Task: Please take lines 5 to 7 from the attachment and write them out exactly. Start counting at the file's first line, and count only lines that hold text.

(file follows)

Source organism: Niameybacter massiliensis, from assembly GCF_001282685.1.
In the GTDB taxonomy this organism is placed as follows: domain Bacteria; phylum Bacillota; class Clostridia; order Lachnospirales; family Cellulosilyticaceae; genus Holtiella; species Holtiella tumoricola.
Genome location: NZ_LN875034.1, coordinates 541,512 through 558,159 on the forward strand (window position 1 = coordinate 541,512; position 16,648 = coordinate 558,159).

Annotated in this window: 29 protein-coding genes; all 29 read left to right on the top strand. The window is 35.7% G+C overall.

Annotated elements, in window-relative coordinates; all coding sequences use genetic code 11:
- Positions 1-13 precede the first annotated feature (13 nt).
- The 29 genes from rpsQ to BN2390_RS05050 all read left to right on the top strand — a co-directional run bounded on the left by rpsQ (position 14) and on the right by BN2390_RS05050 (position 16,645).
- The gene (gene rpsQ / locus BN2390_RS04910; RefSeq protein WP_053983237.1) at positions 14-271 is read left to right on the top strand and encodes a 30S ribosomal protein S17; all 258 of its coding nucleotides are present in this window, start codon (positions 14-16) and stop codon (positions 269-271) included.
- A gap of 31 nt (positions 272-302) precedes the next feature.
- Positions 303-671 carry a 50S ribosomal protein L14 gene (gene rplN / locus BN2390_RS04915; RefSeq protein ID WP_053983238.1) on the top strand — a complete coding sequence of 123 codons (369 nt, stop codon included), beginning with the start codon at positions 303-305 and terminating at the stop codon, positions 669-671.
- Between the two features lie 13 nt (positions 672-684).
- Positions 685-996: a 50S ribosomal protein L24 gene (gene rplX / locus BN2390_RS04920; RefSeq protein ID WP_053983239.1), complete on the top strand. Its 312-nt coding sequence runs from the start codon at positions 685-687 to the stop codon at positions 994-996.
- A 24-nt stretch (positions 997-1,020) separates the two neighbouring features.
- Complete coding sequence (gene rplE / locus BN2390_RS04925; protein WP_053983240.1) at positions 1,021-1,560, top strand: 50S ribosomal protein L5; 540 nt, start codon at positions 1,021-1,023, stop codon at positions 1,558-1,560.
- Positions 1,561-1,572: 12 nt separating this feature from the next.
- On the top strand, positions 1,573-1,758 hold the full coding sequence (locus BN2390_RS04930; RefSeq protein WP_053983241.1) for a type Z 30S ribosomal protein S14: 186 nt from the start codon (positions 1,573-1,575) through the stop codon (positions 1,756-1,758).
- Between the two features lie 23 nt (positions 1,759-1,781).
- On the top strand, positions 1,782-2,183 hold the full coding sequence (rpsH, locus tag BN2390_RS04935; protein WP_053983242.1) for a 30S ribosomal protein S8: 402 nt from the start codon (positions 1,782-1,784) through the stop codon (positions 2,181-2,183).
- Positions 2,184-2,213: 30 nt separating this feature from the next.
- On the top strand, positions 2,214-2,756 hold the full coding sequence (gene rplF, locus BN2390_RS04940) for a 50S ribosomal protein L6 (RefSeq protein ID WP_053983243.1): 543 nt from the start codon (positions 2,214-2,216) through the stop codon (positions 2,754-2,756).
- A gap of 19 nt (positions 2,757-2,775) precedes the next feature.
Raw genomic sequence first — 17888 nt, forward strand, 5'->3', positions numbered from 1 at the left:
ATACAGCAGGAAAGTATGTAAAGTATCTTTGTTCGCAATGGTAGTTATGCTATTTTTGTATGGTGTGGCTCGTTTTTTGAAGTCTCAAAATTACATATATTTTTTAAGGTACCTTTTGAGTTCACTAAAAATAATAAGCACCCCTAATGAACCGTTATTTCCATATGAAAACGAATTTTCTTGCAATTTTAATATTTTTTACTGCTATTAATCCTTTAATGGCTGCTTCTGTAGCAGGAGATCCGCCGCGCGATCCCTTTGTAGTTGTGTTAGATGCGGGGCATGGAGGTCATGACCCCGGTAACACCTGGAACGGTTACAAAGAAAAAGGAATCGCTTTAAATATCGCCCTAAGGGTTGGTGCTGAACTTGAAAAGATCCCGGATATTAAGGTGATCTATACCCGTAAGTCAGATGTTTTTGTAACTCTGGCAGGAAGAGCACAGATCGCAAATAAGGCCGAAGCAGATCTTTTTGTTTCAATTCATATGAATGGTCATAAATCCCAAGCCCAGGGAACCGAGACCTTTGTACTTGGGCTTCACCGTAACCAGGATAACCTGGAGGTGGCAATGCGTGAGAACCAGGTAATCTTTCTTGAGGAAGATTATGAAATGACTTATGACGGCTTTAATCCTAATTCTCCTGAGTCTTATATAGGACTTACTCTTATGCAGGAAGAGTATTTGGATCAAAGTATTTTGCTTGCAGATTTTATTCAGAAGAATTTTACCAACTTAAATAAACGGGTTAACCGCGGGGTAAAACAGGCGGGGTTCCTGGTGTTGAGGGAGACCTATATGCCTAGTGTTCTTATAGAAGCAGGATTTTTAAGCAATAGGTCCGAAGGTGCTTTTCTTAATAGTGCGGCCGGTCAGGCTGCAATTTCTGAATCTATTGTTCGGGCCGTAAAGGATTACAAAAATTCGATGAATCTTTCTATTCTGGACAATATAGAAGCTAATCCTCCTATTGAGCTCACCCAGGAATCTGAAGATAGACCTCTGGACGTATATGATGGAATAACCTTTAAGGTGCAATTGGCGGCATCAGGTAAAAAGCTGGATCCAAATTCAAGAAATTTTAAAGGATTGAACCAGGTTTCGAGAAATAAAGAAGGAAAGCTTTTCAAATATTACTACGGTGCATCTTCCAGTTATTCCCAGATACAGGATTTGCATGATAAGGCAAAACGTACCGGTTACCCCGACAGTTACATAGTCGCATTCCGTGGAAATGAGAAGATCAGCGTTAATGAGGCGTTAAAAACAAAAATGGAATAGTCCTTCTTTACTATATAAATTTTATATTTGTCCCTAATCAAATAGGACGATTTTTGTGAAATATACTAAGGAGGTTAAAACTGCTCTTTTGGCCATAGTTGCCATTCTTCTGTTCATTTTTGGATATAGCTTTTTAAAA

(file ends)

Annotated elements, in window-relative coordinates; all coding sequences use genetic code 11:
- Positions 1-13 precede the first annotated feature (13 nt).
- The 29 genes from rpsQ to BN2390_RS05050 all read left to right on the top strand — a co-directional run bounded on the left by rpsQ (position 14) and on the right by BN2390_RS05050 (position 16,645).